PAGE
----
Ralph F. Kelly of Emmitsburg, Md., was a battle-hardened veteran of World War II by the age of 24. It only prepared him for what was to come.
“He was with the first Allied troops which invaded the North African coast last November, and has been fighting steadily since with the exception of a two-week period spent in a hospital recovering from wounds received in initial engagements,” the Gettysburg Times reported in 1943.
In August of 1943, the Allied Forced invaded Sicily. The soldiers met strong resistance from the Italian and German armies as each side battled to control the high ground in the hilly country.
During the fighting, Sgt. Kelly found himself behind a machine gun firing on the enemy. He fired on the enemy time and again, but eventually, he and the other riflemen in his machine gun nest found themselves isolated from the rest of their company as the Axis soldiers slowly pushed forward.
The enemy fire began focusing on the machine gun nest as it was one a diminishing number of close Allied targets.
“Although the machine gun was isolated from the rest of his company and bearing the brunt of an enemy counterattack, Sergeant Kelly refused to leave his position despite the ferocity of the enemy attack and the fact that his ammunition was seriously depleted, Sergeant Kelly continued firing upon the enemy and inflicted serious casualties,” Kelly’s Silver Star citation read.
More importantly, was what Kelly’s actions allowed to happen. One soldier told Associated Press writer Don Whitehead, “The boys had plenty of guts, and what about Kelly? There’s a soldier for you. Ralph refused to leave his machine gun post until all the riflemen were out and he had no support himself.”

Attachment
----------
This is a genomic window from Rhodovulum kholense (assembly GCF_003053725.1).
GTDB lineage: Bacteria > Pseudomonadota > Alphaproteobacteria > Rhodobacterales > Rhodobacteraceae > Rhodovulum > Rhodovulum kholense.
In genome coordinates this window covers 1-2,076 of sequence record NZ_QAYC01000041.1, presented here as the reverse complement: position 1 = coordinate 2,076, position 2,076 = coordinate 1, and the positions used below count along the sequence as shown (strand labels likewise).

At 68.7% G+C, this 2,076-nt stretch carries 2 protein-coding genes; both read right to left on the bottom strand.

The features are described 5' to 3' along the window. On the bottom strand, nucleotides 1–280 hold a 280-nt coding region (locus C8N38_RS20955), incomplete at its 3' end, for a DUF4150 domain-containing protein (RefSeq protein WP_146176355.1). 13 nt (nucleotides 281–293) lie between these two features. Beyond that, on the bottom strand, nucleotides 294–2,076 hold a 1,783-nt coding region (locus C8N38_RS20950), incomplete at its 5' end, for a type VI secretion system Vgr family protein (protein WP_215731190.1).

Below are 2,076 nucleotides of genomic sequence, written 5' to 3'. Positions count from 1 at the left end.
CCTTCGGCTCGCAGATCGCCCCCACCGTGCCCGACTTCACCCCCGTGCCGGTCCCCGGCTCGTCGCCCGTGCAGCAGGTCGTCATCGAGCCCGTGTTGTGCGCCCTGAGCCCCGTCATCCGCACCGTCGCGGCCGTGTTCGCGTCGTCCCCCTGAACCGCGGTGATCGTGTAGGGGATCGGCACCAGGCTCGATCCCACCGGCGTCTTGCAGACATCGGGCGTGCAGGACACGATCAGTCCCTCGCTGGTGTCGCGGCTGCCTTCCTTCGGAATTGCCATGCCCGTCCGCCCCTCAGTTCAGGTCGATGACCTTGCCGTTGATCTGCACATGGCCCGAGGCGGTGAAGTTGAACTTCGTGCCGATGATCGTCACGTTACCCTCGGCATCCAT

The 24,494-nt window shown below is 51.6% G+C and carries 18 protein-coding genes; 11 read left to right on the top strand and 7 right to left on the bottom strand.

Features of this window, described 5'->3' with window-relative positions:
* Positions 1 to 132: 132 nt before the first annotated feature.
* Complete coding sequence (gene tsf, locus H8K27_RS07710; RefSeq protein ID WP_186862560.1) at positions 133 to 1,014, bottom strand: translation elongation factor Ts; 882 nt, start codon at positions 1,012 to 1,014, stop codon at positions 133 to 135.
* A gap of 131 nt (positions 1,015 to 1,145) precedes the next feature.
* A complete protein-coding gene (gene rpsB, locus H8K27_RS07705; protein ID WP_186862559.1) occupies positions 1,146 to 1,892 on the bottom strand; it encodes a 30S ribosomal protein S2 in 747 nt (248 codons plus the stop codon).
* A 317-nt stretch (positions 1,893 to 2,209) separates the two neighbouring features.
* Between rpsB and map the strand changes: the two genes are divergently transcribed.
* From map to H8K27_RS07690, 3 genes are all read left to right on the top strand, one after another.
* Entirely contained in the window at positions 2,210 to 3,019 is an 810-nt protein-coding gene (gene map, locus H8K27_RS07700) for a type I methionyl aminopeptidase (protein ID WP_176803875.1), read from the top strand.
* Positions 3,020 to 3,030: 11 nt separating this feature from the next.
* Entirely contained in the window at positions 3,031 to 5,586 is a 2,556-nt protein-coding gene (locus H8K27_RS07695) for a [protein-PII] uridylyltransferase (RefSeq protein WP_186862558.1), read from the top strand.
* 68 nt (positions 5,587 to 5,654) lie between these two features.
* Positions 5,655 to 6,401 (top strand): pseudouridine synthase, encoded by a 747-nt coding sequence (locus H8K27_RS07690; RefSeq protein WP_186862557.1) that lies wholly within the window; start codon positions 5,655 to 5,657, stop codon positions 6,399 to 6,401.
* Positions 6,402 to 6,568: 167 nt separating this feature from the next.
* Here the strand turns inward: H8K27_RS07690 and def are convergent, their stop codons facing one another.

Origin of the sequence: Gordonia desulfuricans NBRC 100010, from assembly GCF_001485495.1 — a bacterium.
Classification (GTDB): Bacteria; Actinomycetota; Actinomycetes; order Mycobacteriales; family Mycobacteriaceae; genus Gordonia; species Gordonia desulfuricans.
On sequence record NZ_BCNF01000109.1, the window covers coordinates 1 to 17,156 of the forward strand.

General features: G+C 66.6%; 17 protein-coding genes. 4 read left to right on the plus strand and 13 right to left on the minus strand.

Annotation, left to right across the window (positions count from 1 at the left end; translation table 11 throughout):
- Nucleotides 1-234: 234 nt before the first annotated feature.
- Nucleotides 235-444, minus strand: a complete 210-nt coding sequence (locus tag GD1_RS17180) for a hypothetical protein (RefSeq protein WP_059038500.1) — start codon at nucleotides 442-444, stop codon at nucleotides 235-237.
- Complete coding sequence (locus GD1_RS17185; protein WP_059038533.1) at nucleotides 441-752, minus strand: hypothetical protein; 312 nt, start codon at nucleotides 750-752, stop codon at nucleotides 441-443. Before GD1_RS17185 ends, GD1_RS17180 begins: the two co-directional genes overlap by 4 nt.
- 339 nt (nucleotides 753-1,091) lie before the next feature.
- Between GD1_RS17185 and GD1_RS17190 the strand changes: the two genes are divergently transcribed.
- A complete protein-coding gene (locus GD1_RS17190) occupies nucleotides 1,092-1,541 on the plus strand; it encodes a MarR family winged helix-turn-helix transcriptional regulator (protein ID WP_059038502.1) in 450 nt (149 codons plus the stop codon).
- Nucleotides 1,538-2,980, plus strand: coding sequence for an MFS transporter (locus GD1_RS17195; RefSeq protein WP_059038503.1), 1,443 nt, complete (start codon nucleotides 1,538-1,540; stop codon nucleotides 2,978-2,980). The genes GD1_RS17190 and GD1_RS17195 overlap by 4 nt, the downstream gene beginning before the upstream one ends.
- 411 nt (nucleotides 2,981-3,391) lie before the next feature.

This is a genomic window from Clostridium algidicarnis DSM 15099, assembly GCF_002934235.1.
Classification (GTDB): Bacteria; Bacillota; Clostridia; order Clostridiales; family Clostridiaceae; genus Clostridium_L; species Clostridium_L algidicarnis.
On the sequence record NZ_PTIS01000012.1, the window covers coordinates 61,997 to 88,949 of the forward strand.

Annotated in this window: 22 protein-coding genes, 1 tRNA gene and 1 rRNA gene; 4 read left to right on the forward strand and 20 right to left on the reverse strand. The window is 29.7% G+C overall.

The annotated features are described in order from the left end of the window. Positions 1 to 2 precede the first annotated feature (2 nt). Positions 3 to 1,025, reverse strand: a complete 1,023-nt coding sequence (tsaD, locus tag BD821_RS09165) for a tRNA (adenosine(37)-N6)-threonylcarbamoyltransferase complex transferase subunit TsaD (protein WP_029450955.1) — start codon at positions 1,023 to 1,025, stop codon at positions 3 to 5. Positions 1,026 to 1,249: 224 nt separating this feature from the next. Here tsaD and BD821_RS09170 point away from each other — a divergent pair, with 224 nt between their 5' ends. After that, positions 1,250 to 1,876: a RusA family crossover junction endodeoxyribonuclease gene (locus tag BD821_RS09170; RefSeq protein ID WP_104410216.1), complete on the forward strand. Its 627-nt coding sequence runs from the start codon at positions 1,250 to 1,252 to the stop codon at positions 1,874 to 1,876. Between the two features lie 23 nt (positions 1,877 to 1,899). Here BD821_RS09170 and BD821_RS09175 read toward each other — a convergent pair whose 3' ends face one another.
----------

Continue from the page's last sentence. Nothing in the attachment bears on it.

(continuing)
For Kelly, it must have seemed like just another workday.
Kelly graduated from Emmitsburg High School in 1935 and took a job in the Taneytown plant of the Blue Ridge Rubber Company.
Kelly was inducted into the army in January 1942, following in the footsteps of his older brother, Luther, who was a veteran of WWI. Kelly trained for six months at Camp Blanding in Florida and Fort Benning in Georgia before being sent overseas to become part of the First Army of the First Division.
He landed in North Africa with the Allied forces in November 1942 and was hit with shrapnel in his right leg. He spent a few weeks in the hospital and returned to duty with a Purple Heart.
During a fight near Gela, Sicily, Kelly saw a wounded soldier lying in the open and in danger of being shot and killed. Kelly rushed from his place of safety to grab the soldier and carry him to safety. This action earned him an Oak Leaf Cluster for his gallantry.
He was wounded again in November 1944 while fighting in Germany and had to spend a couple more weeks in the hospital.
During his time overseas, Kelly saw fighting in Africa, France, Sicily, Belgium and Germany.
Kelly was given a month’s leave in early 1945. When he returned home to Emmitsburg to visit his family, the Gettysburg Times dubbed him “Commando” Kelly.
“Although his honors do not include the Congressional Medal – highest award of any of the armed forces – Sergeant Kelly’s decorations include enough other ribbons to weight down his tunic,” the Gettysburg Times reported.
In his 2 ½ years overseas, Kelly had won:
- A Silver Stars for gallantry in action
- An Oak Leaf Cluster (in lieu of a second Silver Star)
- 2 Purple Hearts for wounds received in action
- A Bronze Star that is given only to infantrymen
- A Combat Infantryman’s Badge
- A Silver Rifle and Wreath that can only be won by an infantryman fighting in the field
- A Good Conduct Medal
- The European Theater of Operations Ribbon with 5 Battle Stars
Following his leave, Kelly returned overseas to finish out the war. The Gettysburg Times noted, “The Army needs experienced men like him to carry on the battles to victory.”
“Commando” Kelly died in 2003 at Taneytown, Md.